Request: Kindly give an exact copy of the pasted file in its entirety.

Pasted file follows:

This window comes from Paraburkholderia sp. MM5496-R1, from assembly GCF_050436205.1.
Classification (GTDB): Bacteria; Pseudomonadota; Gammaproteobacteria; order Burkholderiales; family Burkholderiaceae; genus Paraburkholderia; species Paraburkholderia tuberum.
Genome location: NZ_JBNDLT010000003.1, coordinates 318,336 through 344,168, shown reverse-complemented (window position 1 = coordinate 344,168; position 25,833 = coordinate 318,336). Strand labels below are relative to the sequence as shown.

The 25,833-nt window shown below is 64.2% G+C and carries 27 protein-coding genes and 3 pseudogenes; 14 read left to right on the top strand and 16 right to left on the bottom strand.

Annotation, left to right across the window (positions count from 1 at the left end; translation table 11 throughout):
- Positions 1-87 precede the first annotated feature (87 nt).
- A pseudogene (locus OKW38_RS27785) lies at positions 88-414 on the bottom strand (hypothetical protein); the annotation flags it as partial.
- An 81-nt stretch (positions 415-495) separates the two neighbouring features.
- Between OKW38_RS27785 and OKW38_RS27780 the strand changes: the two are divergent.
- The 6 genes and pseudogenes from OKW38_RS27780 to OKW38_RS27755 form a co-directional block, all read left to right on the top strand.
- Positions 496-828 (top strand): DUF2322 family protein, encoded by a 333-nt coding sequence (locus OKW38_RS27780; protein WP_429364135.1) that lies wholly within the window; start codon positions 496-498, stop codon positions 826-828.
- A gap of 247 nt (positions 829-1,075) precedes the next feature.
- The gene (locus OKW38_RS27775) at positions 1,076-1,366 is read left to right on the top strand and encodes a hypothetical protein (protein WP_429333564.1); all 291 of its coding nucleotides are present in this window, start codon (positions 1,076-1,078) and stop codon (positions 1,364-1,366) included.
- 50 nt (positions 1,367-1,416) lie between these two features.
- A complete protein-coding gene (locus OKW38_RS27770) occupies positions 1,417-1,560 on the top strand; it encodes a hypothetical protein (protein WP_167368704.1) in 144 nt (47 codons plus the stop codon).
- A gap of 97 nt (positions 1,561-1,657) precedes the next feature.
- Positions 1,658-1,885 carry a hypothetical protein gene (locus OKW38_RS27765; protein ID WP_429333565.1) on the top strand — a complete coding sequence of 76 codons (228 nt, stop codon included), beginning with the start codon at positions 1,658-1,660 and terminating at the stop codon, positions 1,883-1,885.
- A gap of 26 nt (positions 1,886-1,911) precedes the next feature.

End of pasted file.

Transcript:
This window comes from Paraburkholderia sp. MM5496-R1, from assembly GCF_050436205.1.
Classification (GTDB): Bacteria; Pseudomonadota; Gammaproteobacteria; order Burkholderiales; family Burkholderiaceae; genus Paraburkholderia; species Paraburkholderia tuberum.
Genome location: NZ_JBNDLT010000003.1, coordinates 318,336 through 344,168, shown reverse-complemented (window position 1 = coordinate 344,168; position 25,833 = coordinate 318,336). Strand labels below are relative to the sequence as shown.

The 25,833-nt window shown below is 64.2% G+C and carries 27 protein-coding genes and 3 pseudogenes; 14 read left to right on the top strand and 16 right to left on the bottom strand.

Annotation, left to right across the window (positions count from 1 at the left end; translation table 11 throughout):
- Positions 1-87 precede the first annotated feature (87 nt).
- A pseudogene (locus OKW38_RS27785) lies at positions 88-414 on the bottom strand (hypothetical protein); the annotation flags it as partial.
- An 81-nt stretch (positions 415-495) separates the two neighbouring features.
- Between OKW38_RS27785 and OKW38_RS27780 the strand changes: the two are divergent.
- The 6 genes and pseudogenes from OKW38_RS27780 to OKW38_RS27755 form a co-directional block, all read left to right on the top strand.
- Positions 496-828 (top strand): DUF2322 family protein, encoded by a 333-nt coding sequence (locus OKW38_RS27780; protein WP_429364135.1) that lies wholly within the window; start codon positions 496-498, stop codon positions 826-828.
- A gap of 247 nt (positions 829-1,075) precedes the next feature.
- The gene (locus OKW38_RS27775) at positions 1,076-1,366 is read left to right on the top strand and encodes a hypothetical protein (protein WP_429333564.1); all 291 of its coding nucleotides are present in this window, start codon (positions 1,076-1,078) and stop codon (positions 1,364-1,366) included.
- 50 nt (positions 1,367-1,416) lie between these two features.
- A complete protein-coding gene (locus OKW38_RS27770) occupies positions 1,417-1,560 on the top strand; it encodes a hypothetical protein (protein WP_167368704.1) in 144 nt (47 codons plus the stop codon).
- A gap of 97 nt (positions 1,561-1,657) precedes the next feature.
- Positions 1,658-1,885 carry a hypothetical protein gene (locus OKW38_RS27765; protein ID WP_429333565.1) on the top strand — a complete coding sequence of 76 codons (228 nt, stop codon included), beginning with the start codon at positions 1,658-1,660 and terminating at the stop codon, positions 1,883-1,885.
- A gap of 26 nt (positions 1,886-1,911) precedes the next feature.